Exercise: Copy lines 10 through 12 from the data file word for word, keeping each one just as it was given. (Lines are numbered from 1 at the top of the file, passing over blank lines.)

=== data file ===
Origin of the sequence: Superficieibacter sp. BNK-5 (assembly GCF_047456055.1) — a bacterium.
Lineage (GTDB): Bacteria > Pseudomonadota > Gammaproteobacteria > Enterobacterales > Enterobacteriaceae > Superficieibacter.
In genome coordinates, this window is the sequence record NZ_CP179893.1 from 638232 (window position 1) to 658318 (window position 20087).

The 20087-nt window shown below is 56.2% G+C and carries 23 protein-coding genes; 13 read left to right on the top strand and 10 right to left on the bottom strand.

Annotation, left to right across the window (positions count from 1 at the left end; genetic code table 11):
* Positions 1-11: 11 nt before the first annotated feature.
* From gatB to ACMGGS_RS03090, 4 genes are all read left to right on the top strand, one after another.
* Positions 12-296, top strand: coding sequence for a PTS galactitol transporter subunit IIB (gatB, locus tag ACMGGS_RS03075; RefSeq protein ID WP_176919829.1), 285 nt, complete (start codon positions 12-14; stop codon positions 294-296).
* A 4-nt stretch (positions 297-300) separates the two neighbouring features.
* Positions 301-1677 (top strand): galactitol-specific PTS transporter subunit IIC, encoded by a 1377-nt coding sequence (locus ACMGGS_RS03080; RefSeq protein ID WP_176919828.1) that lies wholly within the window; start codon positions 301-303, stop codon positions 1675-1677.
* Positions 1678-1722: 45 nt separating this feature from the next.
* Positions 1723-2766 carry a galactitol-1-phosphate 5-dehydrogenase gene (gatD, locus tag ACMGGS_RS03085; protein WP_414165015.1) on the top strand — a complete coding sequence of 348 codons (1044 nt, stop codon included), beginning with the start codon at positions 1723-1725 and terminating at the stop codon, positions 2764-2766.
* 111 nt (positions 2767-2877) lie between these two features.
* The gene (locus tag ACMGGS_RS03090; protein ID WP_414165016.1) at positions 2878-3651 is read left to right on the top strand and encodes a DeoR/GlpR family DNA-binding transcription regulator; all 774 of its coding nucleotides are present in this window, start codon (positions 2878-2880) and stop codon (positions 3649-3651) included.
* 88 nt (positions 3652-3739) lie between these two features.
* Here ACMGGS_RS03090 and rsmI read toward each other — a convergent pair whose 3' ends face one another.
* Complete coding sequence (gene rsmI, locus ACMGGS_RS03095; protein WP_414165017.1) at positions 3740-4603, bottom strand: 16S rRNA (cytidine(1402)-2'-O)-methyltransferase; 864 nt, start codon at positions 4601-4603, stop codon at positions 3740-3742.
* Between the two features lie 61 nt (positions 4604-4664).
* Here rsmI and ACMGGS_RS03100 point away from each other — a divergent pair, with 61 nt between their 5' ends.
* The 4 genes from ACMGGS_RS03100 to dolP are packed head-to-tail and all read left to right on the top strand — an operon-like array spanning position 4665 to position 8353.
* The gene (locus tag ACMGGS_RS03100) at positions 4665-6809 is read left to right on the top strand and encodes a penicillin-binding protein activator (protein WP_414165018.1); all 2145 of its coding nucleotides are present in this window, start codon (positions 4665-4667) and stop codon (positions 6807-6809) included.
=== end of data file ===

* Positions 301-1677 (top strand): galactitol-specific PTS transporter subunit IIC, encoded by a 1377-nt coding sequence (locus ACMGGS_RS03080; RefSeq protein ID WP_176919828.1) that lies wholly within the window; start codon positions 301-303, stop codon positions 1675-1677.
* Positions 1678-1722: 45 nt separating this feature from the next.
* Positions 1723-2766 carry a galactitol-1-phosphate 5-dehydrogenase gene (gatD, locus tag ACMGGS_RS03085; protein WP_414165015.1) on the top strand — a complete coding sequence of 348 codons (1044 nt, stop codon included), beginning with the start codon at positions 1723-1725 and terminating at the stop codon, positions 2764-2766.